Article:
Info iconThis preview shows pages 1–3. Sign up to view the full content.

View Full Document Right Arrow Icon
UNIVERSIDAD DEL TURABO ESCUELA DE NEGOCIOS Y EMPRESARISMO GURABO, PUERTO RICO NOMBRE: FECHA: NÚM EST: PROF. J. PIÑEIRO NÚÑEZ – ACCO 302 EXAMEN II Multiples Choice (5 points each) 1. Pike Co. purchased a machine on July 1, 2010, for $400,000. The machine has an estimated useful life of five years and a salvage value of $80,000. The machine is being depreciated from the date of acquisition by the 150% declining- balance method. For the year ended December 31, 2010, Pike should record depreciation expense on this machine of a. $120,000. b. $80,000. c. $60,000. d. $48,000. 2. On April 1, 2009, Verlin Co. purchased new machinery for $240,000. The machinery has an estimated useful life of five years, and depreciation is computed by the sum-of-the-years'-digits method. The accumulated depreciation on this machinery at March 31, 2011, should be a. $160,000. b. $144,000. c. $96,000. d. $80,000. 3. Hahn Co. takes a full year's depreciation expense in the year of an asset's acquisition and no depreciation expense in the year of disposition. Data relating to one of Hahn's depreciable assets at December 31, 2011 are as follows: Acquisition year 2009 Cost $140,000 Residual value 20,000 Accumulated depreciation 96,000 Estimated useful life 5 years Using the same depreciation method as used in 2009, 2010, and 2011, how much depreciation expense should Hahn record in 2012 for this asset? a. $16,000 b. $24,000 c. $28,000 d. $32,000 Examen II 1 ACCO 302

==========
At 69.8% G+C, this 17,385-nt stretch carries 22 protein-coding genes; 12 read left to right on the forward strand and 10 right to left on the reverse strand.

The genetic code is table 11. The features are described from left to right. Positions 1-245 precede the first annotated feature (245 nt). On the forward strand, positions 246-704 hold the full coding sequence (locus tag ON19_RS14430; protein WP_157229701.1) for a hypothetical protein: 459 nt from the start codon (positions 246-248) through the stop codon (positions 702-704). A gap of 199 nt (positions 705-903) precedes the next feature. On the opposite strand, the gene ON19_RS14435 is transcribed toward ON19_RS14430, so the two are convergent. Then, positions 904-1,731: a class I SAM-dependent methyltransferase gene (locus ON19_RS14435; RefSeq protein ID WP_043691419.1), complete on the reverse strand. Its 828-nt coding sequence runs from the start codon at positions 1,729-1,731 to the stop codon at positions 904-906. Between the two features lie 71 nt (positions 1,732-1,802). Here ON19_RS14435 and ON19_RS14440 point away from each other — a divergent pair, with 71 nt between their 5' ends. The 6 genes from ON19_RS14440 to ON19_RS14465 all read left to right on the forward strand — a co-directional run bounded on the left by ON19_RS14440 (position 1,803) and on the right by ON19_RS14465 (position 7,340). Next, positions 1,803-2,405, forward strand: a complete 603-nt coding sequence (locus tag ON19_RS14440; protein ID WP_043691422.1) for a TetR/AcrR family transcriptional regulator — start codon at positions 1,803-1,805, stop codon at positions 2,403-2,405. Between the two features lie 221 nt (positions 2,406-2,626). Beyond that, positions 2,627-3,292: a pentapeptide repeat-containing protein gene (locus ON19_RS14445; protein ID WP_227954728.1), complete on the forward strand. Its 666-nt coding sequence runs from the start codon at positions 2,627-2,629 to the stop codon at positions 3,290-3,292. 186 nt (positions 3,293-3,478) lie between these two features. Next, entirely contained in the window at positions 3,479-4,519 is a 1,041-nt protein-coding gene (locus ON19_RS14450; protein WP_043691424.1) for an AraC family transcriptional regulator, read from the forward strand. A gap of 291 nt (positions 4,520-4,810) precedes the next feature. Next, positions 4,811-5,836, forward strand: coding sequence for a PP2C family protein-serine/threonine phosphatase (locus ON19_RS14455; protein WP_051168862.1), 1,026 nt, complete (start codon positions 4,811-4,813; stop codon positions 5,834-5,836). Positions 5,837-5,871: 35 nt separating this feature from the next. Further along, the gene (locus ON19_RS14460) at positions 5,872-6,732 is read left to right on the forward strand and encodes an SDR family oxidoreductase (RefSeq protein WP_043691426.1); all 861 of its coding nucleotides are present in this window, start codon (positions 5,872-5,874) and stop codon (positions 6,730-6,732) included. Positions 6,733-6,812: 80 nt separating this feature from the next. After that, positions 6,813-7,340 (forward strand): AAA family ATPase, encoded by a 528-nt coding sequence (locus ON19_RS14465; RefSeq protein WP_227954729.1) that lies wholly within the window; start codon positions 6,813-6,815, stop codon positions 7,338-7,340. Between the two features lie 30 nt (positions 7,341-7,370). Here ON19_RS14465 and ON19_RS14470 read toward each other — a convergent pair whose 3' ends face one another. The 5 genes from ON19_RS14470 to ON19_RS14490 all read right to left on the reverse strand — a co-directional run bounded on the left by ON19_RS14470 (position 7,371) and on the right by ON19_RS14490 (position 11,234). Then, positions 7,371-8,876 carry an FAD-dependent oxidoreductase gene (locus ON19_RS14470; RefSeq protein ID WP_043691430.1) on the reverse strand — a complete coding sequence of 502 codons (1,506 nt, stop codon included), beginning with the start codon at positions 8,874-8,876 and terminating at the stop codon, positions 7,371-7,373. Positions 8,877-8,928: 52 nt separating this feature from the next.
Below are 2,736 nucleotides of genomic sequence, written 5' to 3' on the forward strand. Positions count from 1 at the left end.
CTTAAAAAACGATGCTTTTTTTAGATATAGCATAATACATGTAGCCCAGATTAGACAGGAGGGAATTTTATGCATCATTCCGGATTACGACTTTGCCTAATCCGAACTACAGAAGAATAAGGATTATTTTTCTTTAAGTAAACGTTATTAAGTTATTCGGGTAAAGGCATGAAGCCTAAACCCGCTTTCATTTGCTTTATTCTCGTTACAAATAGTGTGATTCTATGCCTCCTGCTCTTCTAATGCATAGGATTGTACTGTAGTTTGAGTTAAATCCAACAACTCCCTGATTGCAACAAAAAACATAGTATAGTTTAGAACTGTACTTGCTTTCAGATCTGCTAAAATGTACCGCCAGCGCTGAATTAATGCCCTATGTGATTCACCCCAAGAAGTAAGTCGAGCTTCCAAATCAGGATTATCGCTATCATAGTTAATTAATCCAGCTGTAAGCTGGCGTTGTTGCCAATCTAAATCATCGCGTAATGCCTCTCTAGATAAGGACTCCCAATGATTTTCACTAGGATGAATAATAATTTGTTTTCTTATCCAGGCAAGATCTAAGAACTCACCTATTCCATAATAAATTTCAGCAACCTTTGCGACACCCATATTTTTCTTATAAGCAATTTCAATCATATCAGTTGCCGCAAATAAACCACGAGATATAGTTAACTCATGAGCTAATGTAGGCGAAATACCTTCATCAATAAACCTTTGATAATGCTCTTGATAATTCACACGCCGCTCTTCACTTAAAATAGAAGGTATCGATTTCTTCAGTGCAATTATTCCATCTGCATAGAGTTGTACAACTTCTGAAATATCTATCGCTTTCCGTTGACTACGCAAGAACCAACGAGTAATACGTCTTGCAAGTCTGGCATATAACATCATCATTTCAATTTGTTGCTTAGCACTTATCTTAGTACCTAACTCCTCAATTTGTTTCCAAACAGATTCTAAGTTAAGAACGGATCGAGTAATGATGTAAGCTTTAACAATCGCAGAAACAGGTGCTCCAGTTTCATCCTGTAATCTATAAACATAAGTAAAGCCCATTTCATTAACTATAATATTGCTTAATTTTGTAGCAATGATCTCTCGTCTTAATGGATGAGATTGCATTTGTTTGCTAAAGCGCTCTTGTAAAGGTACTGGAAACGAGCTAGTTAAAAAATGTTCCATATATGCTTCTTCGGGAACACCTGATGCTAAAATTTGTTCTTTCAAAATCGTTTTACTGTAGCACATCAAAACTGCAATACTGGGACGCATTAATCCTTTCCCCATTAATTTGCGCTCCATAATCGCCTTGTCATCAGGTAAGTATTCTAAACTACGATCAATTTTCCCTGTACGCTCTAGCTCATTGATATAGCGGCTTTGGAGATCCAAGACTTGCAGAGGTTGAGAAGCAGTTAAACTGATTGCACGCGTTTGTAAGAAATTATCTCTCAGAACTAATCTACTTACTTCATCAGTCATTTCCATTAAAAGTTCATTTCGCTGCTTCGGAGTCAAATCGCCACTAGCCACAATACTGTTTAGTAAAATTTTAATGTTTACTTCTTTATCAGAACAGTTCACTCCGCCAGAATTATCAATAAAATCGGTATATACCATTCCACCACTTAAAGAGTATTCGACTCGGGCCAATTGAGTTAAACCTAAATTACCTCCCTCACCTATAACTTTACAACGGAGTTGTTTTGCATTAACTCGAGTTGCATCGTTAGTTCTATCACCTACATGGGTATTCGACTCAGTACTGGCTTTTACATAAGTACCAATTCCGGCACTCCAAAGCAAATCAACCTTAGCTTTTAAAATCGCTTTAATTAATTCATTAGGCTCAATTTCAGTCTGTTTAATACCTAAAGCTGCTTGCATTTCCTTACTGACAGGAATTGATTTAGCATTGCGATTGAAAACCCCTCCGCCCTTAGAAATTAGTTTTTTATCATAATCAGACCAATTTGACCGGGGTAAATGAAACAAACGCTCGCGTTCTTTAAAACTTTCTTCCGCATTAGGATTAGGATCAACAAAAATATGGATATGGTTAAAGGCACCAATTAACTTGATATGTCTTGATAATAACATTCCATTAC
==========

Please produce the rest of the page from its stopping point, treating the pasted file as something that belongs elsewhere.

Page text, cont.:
Background image of page 1

Info iconThis preview has intentionally blurred sections. Sign up to view the full version.

View Full DocumentRight Arrow Icon
4. A depreciable asset has an estimated 15% salvage value. At the end of its estimated useful life, the accumulated depreciation would equal the original cost of the asset under which of the following depreciation methods? Straight-line Productive Output a. Yes No b. Yes Yes c. No Yes d. No No 5. Giger Company acquired a tract of land containing an extractable natural resource. Giger is required by the purchase contract to restore the land to a condition suitable for recreational use after it has extracted the natural resource. Geological surveys estimate that the recoverable reserves will be 5,000,000 tons, and that the land will have a value of $1,000,000 after restoration. Relevant cost information follows: Land $7,000,000 Estimated restoration costs 1,500,000 If Giger maintains no inventories of extracted material, what should be the charge
Background image of page 2
Image of page 3
This is the end of the preview. Sign up to access the rest of the document.

This document was uploaded on 03/02/2011.

Page1 / 5


This preview shows document pages 1 - 3. Sign up to view the full document.

View Full Document Right Arrow Icon
Ask a homework question - tutors are online